The Cryptocurrency Crash Could Lead to a Wave of M&A

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Valuations for public crypto companies have fallen by about 70% this year, according to Needham.

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The downturn in cryptocurrencies is expected to fuel a wave of consolidation in the crypto sector during the second half of this year and into 2023, according to Needham.

Valuations for public crypto companies have fallen by about 70% this year, senior research analyst John Todaro told Barron’s. The sector is also in the midst of a crypto crash, which has wiped out about $2 trillion in value in the past several months. This means crypto companies are cheaper now than they were a year ago when the sector was in the midst of an upturn, Todaro said. 

“This could present an opportunity for a traditional company to get their foot in the sector at a lower valuation than they could’ve six to nine months ago,” Todaro said. 

Traditional, or non-crypto-native, companies that have been active crypto acquirers include Animoca Brands, the gaming investment company, which has made three acquisitions in the crypto space, Todaro said in a June 22 note. In May, the exchange operator Cboe Global Markets closed its buy of Eris Digital Holdings (ErisX), which operates a U.S.-based digital asset spot market. According to Todaro, other potential strategic buyers include investment firm CollinStar Holdings; Deutsche Boerse, which operates the Frankfurt Stock Exchange; and online broker Robinhood Markets (HOOD). 

Crypto mergers represent a tiny chunk of the overall deal market. According to Dealogic, 14,667 global announced mergers have totaled $2.2 trillion as of June 22. This compares to just 43 crypto transactions valued at about $6 billion for the same period. The biggest crypto transaction this year is the merger of Coincheck, a Japanese exchange, with special purpose acquisition company Thunder Bridge Capital Partners IV , which Dealogic values at $1.75 billion.

While the downturn represents an opportunity for traditional buyers, Todaro anticipates that much of the dealmaking will be crypto-to-crypto. “The most acquisitive companies will likely be the exchanges,” he said.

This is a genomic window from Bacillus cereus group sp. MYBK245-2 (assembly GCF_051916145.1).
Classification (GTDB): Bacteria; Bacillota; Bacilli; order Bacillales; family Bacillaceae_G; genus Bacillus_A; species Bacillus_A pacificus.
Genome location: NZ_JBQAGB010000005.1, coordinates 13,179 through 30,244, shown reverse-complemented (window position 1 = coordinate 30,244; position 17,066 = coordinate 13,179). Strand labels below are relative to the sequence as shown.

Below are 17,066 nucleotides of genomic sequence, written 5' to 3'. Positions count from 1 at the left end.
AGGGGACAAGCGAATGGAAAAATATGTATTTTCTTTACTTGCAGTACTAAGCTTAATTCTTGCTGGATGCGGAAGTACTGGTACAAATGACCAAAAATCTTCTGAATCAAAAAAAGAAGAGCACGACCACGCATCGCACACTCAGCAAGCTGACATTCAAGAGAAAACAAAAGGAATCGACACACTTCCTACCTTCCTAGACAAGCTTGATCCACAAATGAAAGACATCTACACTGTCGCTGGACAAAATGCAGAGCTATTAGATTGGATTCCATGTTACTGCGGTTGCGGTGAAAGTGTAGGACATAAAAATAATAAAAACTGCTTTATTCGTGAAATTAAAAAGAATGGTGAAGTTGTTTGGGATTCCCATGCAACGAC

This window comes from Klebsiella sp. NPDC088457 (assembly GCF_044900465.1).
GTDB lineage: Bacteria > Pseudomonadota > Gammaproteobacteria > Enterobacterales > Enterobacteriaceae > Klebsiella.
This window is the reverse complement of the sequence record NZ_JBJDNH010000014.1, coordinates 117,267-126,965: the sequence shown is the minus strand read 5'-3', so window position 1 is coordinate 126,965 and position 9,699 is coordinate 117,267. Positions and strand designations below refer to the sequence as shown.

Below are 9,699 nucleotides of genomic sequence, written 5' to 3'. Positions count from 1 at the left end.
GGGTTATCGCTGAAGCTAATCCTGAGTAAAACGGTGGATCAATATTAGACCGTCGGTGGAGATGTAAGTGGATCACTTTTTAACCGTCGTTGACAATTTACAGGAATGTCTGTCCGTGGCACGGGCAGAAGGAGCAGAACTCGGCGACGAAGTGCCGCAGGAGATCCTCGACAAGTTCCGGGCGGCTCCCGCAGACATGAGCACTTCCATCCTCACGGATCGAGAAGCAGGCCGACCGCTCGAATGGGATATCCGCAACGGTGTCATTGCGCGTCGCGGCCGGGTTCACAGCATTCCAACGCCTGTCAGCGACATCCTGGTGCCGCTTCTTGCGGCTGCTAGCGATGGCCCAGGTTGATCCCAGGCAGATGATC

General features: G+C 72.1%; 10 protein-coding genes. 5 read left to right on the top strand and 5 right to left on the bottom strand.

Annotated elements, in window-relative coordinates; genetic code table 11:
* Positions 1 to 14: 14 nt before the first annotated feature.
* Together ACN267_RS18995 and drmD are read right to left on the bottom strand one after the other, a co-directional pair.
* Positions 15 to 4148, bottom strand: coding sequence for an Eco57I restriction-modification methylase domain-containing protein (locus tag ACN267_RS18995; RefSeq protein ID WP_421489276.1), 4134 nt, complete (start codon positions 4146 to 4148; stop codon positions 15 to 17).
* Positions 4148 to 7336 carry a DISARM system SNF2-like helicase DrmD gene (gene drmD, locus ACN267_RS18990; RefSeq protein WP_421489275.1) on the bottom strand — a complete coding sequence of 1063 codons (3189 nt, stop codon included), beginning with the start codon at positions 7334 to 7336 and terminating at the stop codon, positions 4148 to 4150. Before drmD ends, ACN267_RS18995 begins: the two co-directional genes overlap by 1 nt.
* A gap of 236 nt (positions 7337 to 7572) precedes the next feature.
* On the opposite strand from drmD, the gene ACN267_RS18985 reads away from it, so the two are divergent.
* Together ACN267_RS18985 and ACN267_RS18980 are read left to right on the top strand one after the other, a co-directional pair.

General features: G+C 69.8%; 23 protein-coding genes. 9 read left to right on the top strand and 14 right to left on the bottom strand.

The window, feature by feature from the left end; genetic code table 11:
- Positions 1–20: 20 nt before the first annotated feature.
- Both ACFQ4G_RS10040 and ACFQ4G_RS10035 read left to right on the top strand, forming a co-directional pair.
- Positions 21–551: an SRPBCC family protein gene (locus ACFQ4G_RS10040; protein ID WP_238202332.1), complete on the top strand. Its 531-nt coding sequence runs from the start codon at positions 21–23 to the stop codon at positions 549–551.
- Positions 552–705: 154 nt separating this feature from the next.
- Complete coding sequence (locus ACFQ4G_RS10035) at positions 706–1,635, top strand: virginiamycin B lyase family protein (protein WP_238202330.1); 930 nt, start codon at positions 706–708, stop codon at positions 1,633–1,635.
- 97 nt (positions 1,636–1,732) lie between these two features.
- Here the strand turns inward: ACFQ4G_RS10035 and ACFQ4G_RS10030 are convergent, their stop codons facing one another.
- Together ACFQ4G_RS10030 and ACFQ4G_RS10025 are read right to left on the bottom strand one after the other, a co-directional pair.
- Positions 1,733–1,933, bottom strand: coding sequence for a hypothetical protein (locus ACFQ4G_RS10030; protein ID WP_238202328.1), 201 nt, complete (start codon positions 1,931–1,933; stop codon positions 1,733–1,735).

Coinbase Global (COIN) has been a leader in buying up businesses, Todaro says. Since it was founded in 2012, the exchange has scooped up 26 companies valued at over $800 million, Todaro said.

FTX, a crypto exchange, has been active recently, agreeing to buy Canadian exchange Bitvo last week, while its affiliate FTX US acquired stock clearinghouse Embed Financial Technologies on Tuesday. FTX is also providing a $250 million credit facility to BlockFi.

Kraken, a smaller rival to Coinbase, has completed a dozen deals, while the crypto exchange Binance.US has done eight acquisitions, Todaro said. Then, there’s Galaxy Digital Holdings , which isn’t an exchange but a crypto-focused financial services firm; it has completed three acquisitions since it was formed in 2018 and has a pending deal for crypto-custody specialist BitGo. The four transactions are valued at more than $1 billion, Todaro said.

Todaro also expects more distressed mergers since it’s harder for businesses to raise money now compared to 2021, he said. Some crypto companies have already started to work with legal firms on restructuring, he added. Celsius Network, the crypto lender that suspended customer withdrawals last week, has hired restructuring attorneys from law firm Akin Gump Strauss Hauer & Feld LLP to advise on possible solutions for its debt issues, The Wall Street Journal reported last week. Celsius and Akin Gump didn’t immediately respond to requests for comment.

Although more complicated than traditional M&A, “restructuring represents an attractive opportunity to buy companies at a deep discount,” Todaro said. 

Write to Luisa Beltran at luisa.beltran@dowjones.com